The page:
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Invitations to Write

Invitations to Write

science and technologyOn a recent Sunday, I received an e-mail invitation from a journal that signaled my arrival at a special station in the world of science and technology.

I was sorely tempted to submit to this journal when I saw that I could have the pleasure of “immediate or very fast publication on acceptance” and “no visible or hidden charges!!!” Did it really matter that the journal seeking my contribution was in the field of agriculture? It was The Journal of Crops & Their Management . . . "devoted to the rapid publication of fundamental research papers on all phases of crops and their management."

My good fortune did not stop there. I have subsequently received several invitations to submit an article to “open access” journals specializing in mental health and in epidemiology—“crops” that at least grow in my back yard. I imagine they have legions of readers with that kind of unbridled access. Moreover, these journals boast of no page, color, or processing charges to the authors. Everything is free!

Like any writer, I am driven to see my articles in print. I want to see my words enshrined on pages whose worthiness is measured—indisputably—by such standards as “peer review” and “editorial selection.” You might think that age, experience, and the length of my rsum would spare me from doubt about the value of my work, but it doesn’t.

To rationalize my writing and desire for publication, I make a case for writing to advance the mission of my field. I say to myself that I write to communicate important medical matters to colleagues and trainees. I say that I write to speak to people and their families who are affected by mental health disorders and addictive conditions. I add that I write to advocate for public mental health in every way I can. And I do write for all these reasons, believing that the pen is mightier than the sword.

But I also write for reasons I hardly understand, despite the fact that I have been a psychiatrist who has had 6 years of psychoanalysis. Many times, I face an empty screen not knowing what will appear. Frederick Buechner remarked “. . . you fashion out of the raw material of your experience . . .  you write more than you know . . . not because of the research [you] did, but in spite of it.” Something more is going on. The words seem to emerge from some unknown person and place—not the same person you looked at in the mirror that morning when you brushed your teeth. It is an unnerving experience when something unexpected fills the page. It hooks you. It is not ego. It seems closer to discovery, a marveling at not knowing who you are or what you will say.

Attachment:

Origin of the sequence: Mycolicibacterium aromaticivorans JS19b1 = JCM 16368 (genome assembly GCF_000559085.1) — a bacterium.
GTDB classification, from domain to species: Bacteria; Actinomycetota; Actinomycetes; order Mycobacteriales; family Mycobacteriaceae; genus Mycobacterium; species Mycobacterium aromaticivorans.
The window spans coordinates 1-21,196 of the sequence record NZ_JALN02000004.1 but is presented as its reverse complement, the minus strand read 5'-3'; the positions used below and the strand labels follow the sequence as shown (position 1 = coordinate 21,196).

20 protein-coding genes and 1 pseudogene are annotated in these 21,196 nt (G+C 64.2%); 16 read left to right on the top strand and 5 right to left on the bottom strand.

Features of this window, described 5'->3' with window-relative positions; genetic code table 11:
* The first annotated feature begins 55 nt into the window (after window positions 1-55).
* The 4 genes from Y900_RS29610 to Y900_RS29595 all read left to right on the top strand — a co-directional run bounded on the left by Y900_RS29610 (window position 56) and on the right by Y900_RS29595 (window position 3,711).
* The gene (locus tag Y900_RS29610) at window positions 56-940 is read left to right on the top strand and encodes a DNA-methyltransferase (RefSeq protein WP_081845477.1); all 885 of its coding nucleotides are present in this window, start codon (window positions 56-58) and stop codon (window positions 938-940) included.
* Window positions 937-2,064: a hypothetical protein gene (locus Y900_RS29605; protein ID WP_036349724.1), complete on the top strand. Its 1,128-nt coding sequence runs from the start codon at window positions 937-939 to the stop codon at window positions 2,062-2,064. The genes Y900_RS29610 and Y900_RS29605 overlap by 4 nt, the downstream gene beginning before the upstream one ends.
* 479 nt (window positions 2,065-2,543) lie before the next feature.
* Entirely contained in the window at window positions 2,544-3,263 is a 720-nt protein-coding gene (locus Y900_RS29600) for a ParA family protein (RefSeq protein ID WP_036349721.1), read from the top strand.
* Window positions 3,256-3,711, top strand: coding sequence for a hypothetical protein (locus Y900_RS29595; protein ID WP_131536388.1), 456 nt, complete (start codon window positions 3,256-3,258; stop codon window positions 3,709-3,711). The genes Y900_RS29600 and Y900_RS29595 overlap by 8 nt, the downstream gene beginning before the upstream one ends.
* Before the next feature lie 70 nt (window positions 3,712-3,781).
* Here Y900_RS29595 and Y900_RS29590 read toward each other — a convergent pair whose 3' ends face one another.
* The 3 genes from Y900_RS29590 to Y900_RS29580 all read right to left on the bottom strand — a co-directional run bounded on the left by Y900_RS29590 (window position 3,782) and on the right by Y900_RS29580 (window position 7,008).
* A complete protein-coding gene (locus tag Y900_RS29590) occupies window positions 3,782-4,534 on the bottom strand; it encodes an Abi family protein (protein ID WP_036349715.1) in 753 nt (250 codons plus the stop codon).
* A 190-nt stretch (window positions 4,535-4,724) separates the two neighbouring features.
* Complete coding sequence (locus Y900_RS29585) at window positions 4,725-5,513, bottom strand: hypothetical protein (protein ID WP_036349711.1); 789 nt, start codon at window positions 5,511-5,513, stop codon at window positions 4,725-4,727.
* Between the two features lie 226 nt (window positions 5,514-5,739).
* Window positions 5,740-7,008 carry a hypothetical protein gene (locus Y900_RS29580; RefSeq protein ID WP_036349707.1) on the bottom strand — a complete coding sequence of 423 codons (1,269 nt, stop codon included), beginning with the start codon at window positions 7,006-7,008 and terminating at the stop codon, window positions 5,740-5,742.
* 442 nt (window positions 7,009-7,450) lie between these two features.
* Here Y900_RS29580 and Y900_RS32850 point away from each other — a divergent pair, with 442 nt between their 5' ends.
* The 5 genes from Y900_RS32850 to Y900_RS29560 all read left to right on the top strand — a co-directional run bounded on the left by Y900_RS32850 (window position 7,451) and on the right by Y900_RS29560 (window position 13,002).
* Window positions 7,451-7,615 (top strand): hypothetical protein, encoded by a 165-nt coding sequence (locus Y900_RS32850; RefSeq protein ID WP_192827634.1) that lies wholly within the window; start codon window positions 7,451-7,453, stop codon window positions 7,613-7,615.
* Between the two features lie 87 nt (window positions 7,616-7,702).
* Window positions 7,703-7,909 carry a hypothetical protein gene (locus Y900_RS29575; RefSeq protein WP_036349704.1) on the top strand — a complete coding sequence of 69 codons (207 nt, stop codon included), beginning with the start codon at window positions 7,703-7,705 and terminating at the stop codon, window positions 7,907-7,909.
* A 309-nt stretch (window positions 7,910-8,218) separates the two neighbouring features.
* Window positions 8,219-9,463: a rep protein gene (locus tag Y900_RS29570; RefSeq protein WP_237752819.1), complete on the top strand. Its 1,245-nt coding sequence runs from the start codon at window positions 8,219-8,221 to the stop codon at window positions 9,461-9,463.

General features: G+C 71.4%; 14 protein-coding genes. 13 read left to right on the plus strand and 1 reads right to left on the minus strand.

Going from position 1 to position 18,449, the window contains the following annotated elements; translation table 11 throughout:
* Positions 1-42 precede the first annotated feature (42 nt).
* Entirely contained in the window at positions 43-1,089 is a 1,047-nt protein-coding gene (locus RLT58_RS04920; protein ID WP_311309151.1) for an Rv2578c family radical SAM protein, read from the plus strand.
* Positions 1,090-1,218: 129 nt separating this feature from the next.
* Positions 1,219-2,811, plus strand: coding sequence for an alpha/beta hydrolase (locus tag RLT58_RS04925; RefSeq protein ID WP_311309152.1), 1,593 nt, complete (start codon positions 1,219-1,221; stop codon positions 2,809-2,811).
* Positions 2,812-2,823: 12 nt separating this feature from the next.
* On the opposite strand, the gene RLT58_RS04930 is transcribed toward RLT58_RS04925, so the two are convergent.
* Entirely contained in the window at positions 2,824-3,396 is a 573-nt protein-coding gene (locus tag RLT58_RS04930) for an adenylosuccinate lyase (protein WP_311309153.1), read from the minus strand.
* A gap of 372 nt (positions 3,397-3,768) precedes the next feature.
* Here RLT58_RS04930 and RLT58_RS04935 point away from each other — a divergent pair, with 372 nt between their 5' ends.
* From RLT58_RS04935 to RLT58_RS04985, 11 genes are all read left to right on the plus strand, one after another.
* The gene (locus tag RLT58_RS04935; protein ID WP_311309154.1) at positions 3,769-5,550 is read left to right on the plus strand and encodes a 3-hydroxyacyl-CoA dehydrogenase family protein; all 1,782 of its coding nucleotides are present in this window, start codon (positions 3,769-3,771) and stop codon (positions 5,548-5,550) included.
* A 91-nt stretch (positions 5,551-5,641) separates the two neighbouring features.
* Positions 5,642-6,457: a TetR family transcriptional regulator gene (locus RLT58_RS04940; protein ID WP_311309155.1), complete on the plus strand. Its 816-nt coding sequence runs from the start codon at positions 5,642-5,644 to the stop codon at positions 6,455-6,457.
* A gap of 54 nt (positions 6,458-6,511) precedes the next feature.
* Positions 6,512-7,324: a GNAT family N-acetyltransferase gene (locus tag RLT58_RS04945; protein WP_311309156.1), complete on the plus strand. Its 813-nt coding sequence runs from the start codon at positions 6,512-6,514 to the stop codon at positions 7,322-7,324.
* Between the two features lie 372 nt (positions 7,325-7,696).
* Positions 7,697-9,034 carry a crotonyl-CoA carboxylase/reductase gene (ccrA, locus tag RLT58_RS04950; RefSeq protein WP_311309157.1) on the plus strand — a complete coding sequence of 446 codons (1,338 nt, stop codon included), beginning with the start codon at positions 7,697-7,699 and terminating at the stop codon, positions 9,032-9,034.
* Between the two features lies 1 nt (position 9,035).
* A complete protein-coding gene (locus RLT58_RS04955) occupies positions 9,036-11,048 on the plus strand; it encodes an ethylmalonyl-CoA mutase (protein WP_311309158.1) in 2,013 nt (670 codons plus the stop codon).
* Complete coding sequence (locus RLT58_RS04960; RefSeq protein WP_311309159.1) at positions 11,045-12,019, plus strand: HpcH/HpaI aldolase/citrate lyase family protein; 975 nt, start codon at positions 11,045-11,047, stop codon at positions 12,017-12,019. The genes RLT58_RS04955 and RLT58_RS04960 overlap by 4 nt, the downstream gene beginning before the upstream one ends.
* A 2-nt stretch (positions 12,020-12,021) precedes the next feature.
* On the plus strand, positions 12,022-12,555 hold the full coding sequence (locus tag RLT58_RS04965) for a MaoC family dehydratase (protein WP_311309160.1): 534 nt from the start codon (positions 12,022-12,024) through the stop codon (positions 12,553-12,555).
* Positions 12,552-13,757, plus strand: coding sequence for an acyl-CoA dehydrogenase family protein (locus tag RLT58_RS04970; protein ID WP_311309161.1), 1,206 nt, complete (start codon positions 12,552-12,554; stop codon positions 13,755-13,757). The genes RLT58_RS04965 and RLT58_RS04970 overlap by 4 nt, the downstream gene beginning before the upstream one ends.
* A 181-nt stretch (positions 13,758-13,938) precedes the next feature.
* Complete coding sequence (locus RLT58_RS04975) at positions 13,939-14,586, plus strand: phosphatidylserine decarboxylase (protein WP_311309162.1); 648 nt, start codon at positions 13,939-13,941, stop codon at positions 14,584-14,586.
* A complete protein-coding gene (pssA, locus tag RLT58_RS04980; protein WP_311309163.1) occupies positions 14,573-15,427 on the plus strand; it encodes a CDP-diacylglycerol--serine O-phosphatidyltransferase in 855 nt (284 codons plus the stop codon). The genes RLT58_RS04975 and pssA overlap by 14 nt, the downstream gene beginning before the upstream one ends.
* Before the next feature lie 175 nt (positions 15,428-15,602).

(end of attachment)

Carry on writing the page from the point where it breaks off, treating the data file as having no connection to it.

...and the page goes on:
No wonder blogging has become a national pastime.No wonder that even Twitter, with its mere 140 characters, serves as a line of coke for its author. Maybe our need to discover and communicate helps explain (beside the sad financial condition of the industry) the avalanche of self-published books, which exceeds the volume of books released by trade houses. Yet it seems to me that all this verbiage is a good thing, even if it makes it hard to determine what’s worth reading.

With psychoanalysis now material for cartoons, organized religion in chaos, and communities and families losing their center, what’s a person to do? What do we have as a forum for exploration and expression? Where can we go to find ourselves? Where can we utter our thoughts and opinions? Where can we be in dialogue with our fellow travelers spinning on planet earth?

So, what do you think of “Rotating the Crops of the Mind” for the title of my submission to the Journal of Crops & Their Management?

 
 

 
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